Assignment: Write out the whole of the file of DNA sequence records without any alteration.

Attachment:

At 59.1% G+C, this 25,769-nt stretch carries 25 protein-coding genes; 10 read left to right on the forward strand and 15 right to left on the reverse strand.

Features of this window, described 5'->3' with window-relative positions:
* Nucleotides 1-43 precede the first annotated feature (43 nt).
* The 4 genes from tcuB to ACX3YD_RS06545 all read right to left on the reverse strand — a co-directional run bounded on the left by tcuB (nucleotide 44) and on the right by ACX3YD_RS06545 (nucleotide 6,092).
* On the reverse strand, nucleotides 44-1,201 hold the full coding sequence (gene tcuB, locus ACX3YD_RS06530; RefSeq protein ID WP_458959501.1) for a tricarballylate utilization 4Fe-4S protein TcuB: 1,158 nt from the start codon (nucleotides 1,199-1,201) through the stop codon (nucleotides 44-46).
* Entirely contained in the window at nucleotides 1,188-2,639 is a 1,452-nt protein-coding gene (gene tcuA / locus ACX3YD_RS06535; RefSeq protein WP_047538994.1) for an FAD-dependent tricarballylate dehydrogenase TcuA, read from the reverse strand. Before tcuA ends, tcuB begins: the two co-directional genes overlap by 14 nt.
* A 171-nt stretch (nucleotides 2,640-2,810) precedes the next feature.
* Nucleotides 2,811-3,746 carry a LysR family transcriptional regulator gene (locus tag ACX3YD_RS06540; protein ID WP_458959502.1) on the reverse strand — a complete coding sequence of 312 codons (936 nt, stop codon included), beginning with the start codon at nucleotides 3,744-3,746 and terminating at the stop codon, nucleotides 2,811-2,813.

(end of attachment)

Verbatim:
At 59.1% G+C, this 25,769-nt stretch carries 25 protein-coding genes; 10 read left to right on the forward strand and 15 right to left on the reverse strand.

Features of this window, described 5'->3' with window-relative positions:
* Nucleotides 1-43 precede the first annotated feature (43 nt).
* The 4 genes from tcuB to ACX3YD_RS06545 all read right to left on the reverse strand — a co-directional run bounded on the left by tcuB (nucleotide 44) and on the right by ACX3YD_RS06545 (nucleotide 6,092).
* On the reverse strand, nucleotides 44-1,201 hold the full coding sequence (gene tcuB, locus ACX3YD_RS06530; RefSeq protein ID WP_458959501.1) for a tricarballylate utilization 4Fe-4S protein TcuB: 1,158 nt from the start codon (nucleotides 1,199-1,201) through the stop codon (nucleotides 44-46).
* Entirely contained in the window at nucleotides 1,188-2,639 is a 1,452-nt protein-coding gene (gene tcuA / locus ACX3YD_RS06535; RefSeq protein WP_047538994.1) for an FAD-dependent tricarballylate dehydrogenase TcuA, read from the reverse strand. Before tcuA ends, tcuB begins: the two co-directional genes overlap by 14 nt.
* A 171-nt stretch (nucleotides 2,640-2,810) precedes the next feature.
* Nucleotides 2,811-3,746 carry a LysR family transcriptional regulator gene (locus tag ACX3YD_RS06540; protein ID WP_458959502.1) on the reverse strand — a complete coding sequence of 312 codons (936 nt, stop codon included), beginning with the start codon at nucleotides 3,744-3,746 and terminating at the stop codon, nucleotides 2,811-2,813.